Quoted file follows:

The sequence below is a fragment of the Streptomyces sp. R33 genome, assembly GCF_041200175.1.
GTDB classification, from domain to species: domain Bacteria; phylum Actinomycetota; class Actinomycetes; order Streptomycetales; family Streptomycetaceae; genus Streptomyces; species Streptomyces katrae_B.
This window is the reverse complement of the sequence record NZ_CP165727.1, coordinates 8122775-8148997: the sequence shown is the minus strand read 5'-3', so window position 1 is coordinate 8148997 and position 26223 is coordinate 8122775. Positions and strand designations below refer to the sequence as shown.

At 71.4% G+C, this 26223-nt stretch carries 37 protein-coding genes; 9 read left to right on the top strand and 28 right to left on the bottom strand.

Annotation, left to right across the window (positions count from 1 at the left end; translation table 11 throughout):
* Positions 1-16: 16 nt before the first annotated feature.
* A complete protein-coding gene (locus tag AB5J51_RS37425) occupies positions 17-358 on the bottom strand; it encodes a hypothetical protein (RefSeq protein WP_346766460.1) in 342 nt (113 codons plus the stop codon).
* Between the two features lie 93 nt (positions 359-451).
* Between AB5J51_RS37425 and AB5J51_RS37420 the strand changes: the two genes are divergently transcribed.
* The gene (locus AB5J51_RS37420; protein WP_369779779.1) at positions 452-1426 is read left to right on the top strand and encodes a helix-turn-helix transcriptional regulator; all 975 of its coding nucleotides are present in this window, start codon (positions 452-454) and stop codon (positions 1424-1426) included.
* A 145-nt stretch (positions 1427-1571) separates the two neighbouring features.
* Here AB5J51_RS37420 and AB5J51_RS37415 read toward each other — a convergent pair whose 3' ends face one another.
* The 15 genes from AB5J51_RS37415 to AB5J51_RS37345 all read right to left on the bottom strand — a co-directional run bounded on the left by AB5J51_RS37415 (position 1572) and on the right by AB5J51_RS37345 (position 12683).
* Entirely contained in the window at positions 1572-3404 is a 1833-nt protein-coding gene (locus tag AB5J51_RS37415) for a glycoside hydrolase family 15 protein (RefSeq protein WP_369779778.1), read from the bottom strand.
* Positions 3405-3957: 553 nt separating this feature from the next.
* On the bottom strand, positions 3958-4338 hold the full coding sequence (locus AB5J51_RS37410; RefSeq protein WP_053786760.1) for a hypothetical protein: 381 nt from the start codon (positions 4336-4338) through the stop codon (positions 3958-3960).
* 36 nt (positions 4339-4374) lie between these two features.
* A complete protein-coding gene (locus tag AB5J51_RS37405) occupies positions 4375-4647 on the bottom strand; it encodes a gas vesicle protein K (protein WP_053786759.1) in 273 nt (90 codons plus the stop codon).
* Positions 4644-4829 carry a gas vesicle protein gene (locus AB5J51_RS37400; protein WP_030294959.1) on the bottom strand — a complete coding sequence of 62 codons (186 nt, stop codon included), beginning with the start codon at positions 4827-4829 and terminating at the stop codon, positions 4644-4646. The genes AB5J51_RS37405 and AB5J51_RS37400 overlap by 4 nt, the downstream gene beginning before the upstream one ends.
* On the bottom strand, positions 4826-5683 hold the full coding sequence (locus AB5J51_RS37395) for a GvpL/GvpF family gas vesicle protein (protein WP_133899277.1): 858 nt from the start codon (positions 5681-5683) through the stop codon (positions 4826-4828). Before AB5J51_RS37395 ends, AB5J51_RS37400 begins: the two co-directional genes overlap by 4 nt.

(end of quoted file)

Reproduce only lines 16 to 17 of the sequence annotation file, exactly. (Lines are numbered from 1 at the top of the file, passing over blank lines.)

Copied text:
* On the bottom strand, positions 3958-4338 hold the full coding sequence (locus AB5J51_RS37410; RefSeq protein WP_053786760.1) for a hypothetical protein: 381 nt from the start codon (positions 4336-4338) through the stop codon (positions 3958-3960).
* 36 nt (positions 4339-4374) lie between these two features.